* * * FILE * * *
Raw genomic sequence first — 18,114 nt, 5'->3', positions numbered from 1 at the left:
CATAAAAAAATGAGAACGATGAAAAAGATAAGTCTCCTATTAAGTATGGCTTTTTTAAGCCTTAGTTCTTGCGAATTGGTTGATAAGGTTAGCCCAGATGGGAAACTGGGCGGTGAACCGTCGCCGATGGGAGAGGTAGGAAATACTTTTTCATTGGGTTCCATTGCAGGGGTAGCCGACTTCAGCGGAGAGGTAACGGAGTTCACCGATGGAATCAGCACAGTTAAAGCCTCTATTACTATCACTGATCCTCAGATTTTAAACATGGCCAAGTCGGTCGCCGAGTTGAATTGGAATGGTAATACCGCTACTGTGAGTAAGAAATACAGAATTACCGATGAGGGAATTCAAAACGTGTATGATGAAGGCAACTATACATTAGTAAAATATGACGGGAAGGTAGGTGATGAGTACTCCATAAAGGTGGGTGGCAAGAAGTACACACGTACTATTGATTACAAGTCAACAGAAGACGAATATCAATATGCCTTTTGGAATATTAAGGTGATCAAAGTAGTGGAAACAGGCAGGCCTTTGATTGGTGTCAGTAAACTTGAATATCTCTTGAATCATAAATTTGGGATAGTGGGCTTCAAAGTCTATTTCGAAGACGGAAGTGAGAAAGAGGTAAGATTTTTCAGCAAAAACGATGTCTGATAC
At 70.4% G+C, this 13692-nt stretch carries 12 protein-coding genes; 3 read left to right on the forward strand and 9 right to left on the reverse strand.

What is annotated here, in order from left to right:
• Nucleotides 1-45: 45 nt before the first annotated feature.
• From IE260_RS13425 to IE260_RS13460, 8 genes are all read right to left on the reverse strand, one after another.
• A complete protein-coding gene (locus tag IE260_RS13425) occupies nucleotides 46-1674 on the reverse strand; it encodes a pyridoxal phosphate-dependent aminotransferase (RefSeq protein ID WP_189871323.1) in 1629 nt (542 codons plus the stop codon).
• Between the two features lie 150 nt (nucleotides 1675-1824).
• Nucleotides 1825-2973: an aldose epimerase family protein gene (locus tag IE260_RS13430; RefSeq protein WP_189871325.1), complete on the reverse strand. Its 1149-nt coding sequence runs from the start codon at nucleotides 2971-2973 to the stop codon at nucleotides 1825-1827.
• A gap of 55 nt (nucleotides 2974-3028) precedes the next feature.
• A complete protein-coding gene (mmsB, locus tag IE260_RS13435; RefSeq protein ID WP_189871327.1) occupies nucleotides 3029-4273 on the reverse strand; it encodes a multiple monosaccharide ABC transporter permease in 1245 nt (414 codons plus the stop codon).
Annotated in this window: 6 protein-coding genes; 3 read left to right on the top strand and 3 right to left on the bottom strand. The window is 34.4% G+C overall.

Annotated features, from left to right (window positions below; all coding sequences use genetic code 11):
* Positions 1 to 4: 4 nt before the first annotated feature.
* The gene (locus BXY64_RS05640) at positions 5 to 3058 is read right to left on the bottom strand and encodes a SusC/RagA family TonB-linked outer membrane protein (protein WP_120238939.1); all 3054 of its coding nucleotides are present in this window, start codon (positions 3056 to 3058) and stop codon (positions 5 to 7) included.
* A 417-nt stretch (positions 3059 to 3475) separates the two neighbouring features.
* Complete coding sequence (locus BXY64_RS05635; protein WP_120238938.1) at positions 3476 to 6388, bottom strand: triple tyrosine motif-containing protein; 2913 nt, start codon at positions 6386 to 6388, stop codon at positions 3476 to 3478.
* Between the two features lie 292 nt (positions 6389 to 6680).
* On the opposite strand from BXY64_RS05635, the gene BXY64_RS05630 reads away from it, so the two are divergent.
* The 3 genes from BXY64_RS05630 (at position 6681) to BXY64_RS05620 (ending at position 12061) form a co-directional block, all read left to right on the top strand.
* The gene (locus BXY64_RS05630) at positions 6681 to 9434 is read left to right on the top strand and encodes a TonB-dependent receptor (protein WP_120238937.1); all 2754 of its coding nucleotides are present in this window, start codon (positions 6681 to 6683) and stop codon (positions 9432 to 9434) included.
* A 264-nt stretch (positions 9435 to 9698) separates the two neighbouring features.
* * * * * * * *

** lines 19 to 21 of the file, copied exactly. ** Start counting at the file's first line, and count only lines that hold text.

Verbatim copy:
* On the opposite strand from BXY64_RS05635, the gene BXY64_RS05630 reads away from it, so the two are divergent.
* The 3 genes from BXY64_RS05630 (at position 6681) to BXY64_RS05620 (ending at position 12061) form a co-directional block, all read left to right on the top strand.
* The gene (locus BXY64_RS05630) at positions 6681 to 9434 is read left to right on the top strand and encodes a TonB-dependent receptor (protein WP_120238937.1); all 2754 of its coding nucleotides are present in this window, start codon (positions 6681 to 6683) and stop codon (positions 9432 to 9434) included.